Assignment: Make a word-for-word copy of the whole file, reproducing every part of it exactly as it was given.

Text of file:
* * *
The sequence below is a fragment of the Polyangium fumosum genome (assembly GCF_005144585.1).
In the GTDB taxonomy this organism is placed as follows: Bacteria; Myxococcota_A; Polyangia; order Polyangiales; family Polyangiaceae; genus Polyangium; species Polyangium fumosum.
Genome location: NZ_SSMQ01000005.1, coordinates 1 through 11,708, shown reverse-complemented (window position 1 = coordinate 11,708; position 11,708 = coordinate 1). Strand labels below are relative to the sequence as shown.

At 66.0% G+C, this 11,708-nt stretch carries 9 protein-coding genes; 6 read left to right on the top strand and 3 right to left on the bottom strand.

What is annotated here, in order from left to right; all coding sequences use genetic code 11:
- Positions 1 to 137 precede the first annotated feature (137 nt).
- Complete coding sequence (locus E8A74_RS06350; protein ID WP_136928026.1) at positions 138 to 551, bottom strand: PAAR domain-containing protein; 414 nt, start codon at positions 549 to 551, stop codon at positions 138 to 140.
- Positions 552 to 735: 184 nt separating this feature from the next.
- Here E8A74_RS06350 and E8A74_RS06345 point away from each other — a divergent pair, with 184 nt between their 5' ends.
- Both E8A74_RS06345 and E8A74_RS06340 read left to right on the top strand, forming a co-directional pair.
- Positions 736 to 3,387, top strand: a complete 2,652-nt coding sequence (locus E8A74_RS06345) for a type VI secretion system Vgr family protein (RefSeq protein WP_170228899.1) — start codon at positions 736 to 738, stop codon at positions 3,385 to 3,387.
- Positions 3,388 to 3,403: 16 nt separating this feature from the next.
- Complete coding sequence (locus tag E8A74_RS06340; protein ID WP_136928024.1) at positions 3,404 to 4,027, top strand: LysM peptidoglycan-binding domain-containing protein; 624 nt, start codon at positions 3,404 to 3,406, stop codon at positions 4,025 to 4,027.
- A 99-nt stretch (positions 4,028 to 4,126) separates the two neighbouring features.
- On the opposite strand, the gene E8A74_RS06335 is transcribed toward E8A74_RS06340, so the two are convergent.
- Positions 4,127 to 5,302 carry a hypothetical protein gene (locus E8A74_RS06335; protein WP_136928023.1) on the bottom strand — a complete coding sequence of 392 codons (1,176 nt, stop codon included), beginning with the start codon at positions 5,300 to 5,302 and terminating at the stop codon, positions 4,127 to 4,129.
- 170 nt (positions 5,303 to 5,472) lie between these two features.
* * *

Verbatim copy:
The sequence below is a fragment of the Polyangium fumosum genome (assembly GCF_005144585.1).
In the GTDB taxonomy this organism is placed as follows: Bacteria; Myxococcota_A; Polyangia; order Polyangiales; family Polyangiaceae; genus Polyangium; species Polyangium fumosum.
Genome location: NZ_SSMQ01000005.1, coordinates 1 through 11,708, shown reverse-complemented (window position 1 = coordinate 11,708; position 11,708 = coordinate 1). Strand labels below are relative to the sequence as shown.

At 66.0% G+C, this 11,708-nt stretch carries 9 protein-coding genes; 6 read left to right on the top strand and 3 right to left on the bottom strand.

What is annotated here, in order from left to right; all coding sequences use genetic code 11:
- Positions 1 to 137 precede the first annotated feature (137 nt).
- Complete coding sequence (locus E8A74_RS06350; protein ID WP_136928026.1) at positions 138 to 551, bottom strand: PAAR domain-containing protein; 414 nt, start codon at positions 549 to 551, stop codon at positions 138 to 140.
- Positions 552 to 735: 184 nt separating this feature from the next.
- Here E8A74_RS06350 and E8A74_RS06345 point away from each other — a divergent pair, with 184 nt between their 5' ends.
- Both E8A74_RS06345 and E8A74_RS06340 read left to right on the top strand, forming a co-directional pair.
- Positions 736 to 3,387, top strand: a complete 2,652-nt coding sequence (locus E8A74_RS06345) for a type VI secretion system Vgr family protein (RefSeq protein WP_170228899.1) — start codon at positions 736 to 738, stop codon at positions 3,385 to 3,387.
- Positions 3,388 to 3,403: 16 nt separating this feature from the next.
- Complete coding sequence (locus tag E8A74_RS06340; protein ID WP_136928024.1) at positions 3,404 to 4,027, top strand: LysM peptidoglycan-binding domain-containing protein; 624 nt, start codon at positions 3,404 to 3,406, stop codon at positions 4,025 to 4,027.
- A 99-nt stretch (positions 4,028 to 4,126) separates the two neighbouring features.
- On the opposite strand, the gene E8A74_RS06335 is transcribed toward E8A74_RS06340, so the two are convergent.
- Positions 4,127 to 5,302 carry a hypothetical protein gene (locus E8A74_RS06335; protein WP_136928023.1) on the bottom strand — a complete coding sequence of 392 codons (1,176 nt, stop codon included), beginning with the start codon at positions 5,300 to 5,302 and terminating at the stop codon, positions 4,127 to 4,129.
- 170 nt (positions 5,303 to 5,472) lie between these two features.